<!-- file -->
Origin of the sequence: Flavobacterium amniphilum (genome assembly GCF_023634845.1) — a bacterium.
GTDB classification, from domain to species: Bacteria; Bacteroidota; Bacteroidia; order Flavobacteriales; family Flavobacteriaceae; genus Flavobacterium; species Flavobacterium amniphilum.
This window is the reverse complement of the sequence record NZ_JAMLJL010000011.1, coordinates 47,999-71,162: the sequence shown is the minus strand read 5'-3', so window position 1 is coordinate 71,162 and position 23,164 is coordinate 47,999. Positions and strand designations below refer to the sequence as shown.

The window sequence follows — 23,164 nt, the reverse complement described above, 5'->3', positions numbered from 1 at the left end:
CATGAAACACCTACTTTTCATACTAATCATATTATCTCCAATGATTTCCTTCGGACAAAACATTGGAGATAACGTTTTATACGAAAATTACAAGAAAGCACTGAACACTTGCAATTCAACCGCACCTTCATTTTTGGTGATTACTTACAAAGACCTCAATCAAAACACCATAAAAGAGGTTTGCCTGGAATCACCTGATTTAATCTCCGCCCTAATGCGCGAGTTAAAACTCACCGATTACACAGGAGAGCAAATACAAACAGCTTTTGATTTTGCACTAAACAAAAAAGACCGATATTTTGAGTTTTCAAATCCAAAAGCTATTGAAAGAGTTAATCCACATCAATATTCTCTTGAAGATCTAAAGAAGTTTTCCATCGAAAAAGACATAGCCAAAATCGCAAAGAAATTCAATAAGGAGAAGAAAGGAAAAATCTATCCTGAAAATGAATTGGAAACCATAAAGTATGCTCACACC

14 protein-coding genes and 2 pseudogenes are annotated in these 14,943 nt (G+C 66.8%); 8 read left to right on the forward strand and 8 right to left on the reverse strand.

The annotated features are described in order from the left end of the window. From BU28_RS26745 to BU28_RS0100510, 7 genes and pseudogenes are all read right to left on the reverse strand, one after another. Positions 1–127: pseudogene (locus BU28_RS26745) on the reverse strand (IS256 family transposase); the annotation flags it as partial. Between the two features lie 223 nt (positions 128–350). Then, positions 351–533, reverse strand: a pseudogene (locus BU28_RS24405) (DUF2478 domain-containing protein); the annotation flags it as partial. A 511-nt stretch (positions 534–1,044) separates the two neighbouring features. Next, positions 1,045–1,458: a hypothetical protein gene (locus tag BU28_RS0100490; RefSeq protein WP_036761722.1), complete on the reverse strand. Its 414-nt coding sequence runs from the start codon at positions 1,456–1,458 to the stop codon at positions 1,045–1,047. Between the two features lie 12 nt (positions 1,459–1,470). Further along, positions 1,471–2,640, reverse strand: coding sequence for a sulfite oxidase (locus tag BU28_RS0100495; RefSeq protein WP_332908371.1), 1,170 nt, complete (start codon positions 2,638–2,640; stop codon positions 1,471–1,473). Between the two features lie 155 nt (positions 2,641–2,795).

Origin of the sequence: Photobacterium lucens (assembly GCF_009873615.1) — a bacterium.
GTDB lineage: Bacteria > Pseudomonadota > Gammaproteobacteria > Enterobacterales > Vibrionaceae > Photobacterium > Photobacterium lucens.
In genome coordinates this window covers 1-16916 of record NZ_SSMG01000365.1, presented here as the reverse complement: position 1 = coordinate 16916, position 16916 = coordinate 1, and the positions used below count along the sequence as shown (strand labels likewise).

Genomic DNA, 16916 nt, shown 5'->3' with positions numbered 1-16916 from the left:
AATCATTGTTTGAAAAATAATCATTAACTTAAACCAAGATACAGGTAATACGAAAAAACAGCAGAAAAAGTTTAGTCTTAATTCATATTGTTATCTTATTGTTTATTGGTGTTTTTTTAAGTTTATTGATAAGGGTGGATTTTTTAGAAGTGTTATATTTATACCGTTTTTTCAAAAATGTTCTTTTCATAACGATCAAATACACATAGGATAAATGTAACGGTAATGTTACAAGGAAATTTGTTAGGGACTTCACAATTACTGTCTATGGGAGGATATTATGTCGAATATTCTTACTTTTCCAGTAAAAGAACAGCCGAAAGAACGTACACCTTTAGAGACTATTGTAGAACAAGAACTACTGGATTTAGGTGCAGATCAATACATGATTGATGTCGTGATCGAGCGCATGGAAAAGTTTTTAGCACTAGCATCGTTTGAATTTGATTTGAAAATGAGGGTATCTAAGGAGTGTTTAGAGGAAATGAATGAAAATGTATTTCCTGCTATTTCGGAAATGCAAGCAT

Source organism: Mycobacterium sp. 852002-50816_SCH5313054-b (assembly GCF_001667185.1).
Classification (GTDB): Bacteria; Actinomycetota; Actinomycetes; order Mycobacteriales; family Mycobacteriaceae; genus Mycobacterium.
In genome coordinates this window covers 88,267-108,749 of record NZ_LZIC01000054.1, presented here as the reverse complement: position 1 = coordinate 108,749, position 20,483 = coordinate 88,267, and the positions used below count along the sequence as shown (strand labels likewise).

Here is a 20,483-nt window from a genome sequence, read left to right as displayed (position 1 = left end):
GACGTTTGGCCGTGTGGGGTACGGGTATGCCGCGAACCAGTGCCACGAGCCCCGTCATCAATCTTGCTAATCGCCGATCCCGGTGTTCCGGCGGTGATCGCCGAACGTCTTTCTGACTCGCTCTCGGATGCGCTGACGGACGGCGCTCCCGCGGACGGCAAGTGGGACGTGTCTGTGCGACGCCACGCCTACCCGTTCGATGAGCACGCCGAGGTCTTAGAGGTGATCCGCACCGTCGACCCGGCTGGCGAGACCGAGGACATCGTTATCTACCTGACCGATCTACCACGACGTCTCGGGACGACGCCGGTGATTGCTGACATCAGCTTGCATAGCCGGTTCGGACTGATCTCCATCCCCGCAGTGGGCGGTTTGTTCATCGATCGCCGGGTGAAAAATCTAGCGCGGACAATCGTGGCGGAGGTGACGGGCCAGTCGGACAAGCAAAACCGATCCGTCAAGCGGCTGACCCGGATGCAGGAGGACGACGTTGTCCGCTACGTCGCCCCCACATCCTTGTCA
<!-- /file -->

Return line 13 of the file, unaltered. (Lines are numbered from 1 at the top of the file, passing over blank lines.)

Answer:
Source organism: Mycobacterium sp. 852002-50816_SCH5313054-b (assembly GCF_001667185.1).